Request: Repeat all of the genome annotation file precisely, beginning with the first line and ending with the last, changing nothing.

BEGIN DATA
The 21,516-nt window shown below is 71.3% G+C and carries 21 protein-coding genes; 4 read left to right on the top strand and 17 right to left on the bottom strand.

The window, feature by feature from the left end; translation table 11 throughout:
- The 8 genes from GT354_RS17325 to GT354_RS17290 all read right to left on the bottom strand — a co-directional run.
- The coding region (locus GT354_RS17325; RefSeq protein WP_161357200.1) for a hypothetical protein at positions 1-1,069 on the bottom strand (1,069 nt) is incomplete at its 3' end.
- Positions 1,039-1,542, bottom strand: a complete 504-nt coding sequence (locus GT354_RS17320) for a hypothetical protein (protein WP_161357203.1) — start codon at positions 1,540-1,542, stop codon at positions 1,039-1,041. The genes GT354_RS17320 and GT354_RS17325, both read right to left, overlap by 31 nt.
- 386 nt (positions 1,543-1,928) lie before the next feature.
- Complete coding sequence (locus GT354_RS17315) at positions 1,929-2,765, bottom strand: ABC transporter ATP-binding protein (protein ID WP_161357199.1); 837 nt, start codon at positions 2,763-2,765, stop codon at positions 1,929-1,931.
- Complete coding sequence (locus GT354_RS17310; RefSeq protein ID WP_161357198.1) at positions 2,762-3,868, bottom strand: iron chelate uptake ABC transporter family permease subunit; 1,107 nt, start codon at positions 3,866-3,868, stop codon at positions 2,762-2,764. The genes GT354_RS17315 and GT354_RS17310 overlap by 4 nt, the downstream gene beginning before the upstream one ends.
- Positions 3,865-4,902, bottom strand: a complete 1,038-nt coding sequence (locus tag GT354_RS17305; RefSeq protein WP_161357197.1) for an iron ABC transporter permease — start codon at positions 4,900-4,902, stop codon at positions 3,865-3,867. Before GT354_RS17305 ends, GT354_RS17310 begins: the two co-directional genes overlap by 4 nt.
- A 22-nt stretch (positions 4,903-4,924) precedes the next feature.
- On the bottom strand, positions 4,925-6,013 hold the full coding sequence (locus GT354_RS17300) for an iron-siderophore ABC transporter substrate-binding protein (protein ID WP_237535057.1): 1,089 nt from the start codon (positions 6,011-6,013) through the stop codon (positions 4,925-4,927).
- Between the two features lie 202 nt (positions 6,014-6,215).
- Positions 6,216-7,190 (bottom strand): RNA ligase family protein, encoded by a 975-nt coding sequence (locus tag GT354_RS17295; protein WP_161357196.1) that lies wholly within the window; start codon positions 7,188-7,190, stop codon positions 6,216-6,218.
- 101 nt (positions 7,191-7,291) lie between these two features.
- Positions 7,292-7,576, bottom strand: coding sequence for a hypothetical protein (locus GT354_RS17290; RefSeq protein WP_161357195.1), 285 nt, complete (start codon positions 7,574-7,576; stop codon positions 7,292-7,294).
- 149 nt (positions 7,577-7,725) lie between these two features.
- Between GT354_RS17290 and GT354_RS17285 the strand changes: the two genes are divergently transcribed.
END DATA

The 21,516-nt window shown below is 71.3% G+C and carries 21 protein-coding genes; 4 read left to right on the top strand and 17 right to left on the bottom strand.

The window, feature by feature from the left end; translation table 11 throughout:
- The 8 genes from GT354_RS17325 to GT354_RS17290 all read right to left on the bottom strand — a co-directional run.
- The coding region (locus GT354_RS17325; RefSeq protein WP_161357200.1) for a hypothetical protein at positions 1-1,069 on the bottom strand (1,069 nt) is incomplete at its 3' end.
- Positions 1,039-1,542, bottom strand: a complete 504-nt coding sequence (locus GT354_RS17320) for a hypothetical protein (protein WP_161357203.1) — start codon at positions 1,540-1,542, stop codon at positions 1,039-1,041. The genes GT354_RS17320 and GT354_RS17325, both read right to left, overlap by 31 nt.
- 386 nt (positions 1,543-1,928) lie before the next feature.
- Complete coding sequence (locus GT354_RS17315) at positions 1,929-2,765, bottom strand: ABC transporter ATP-binding protein (protein ID WP_161357199.1); 837 nt, start codon at positions 2,763-2,765, stop codon at positions 1,929-1,931.
- Complete coding sequence (locus GT354_RS17310; RefSeq protein ID WP_161357198.1) at positions 2,762-3,868, bottom strand: iron chelate uptake ABC transporter family permease subunit; 1,107 nt, start codon at positions 3,866-3,868, stop codon at positions 2,762-2,764. The genes GT354_RS17315 and GT354_RS17310 overlap by 4 nt, the downstream gene beginning before the upstream one ends.
- Positions 3,865-4,902, bottom strand: a complete 1,038-nt coding sequence (locus tag GT354_RS17305; RefSeq protein WP_161357197.1) for an iron ABC transporter permease — start codon at positions 4,900-4,902, stop codon at positions 3,865-3,867. Before GT354_RS17305 ends, GT354_RS17310 begins: the two co-directional genes overlap by 4 nt.
- A 22-nt stretch (positions 4,903-4,924) precedes the next feature.
- On the bottom strand, positions 4,925-6,013 hold the full coding sequence (locus GT354_RS17300) for an iron-siderophore ABC transporter substrate-binding protein (protein ID WP_237535057.1): 1,089 nt from the start codon (positions 6,011-6,013) through the stop codon (positions 4,925-4,927).
- Between the two features lie 202 nt (positions 6,014-6,215).
- Positions 6,216-7,190 (bottom strand): RNA ligase family protein, encoded by a 975-nt coding sequence (locus tag GT354_RS17295; protein WP_161357196.1) that lies wholly within the window; start codon positions 7,188-7,190, stop codon positions 6,216-6,218.
- 101 nt (positions 7,191-7,291) lie between these two features.
- Positions 7,292-7,576, bottom strand: coding sequence for a hypothetical protein (locus GT354_RS17290; RefSeq protein WP_161357195.1), 285 nt, complete (start codon positions 7,574-7,576; stop codon positions 7,292-7,294).
- 149 nt (positions 7,577-7,725) lie between these two features.
- Between GT354_RS17290 and GT354_RS17285 the strand changes: the two genes are divergently transcribed.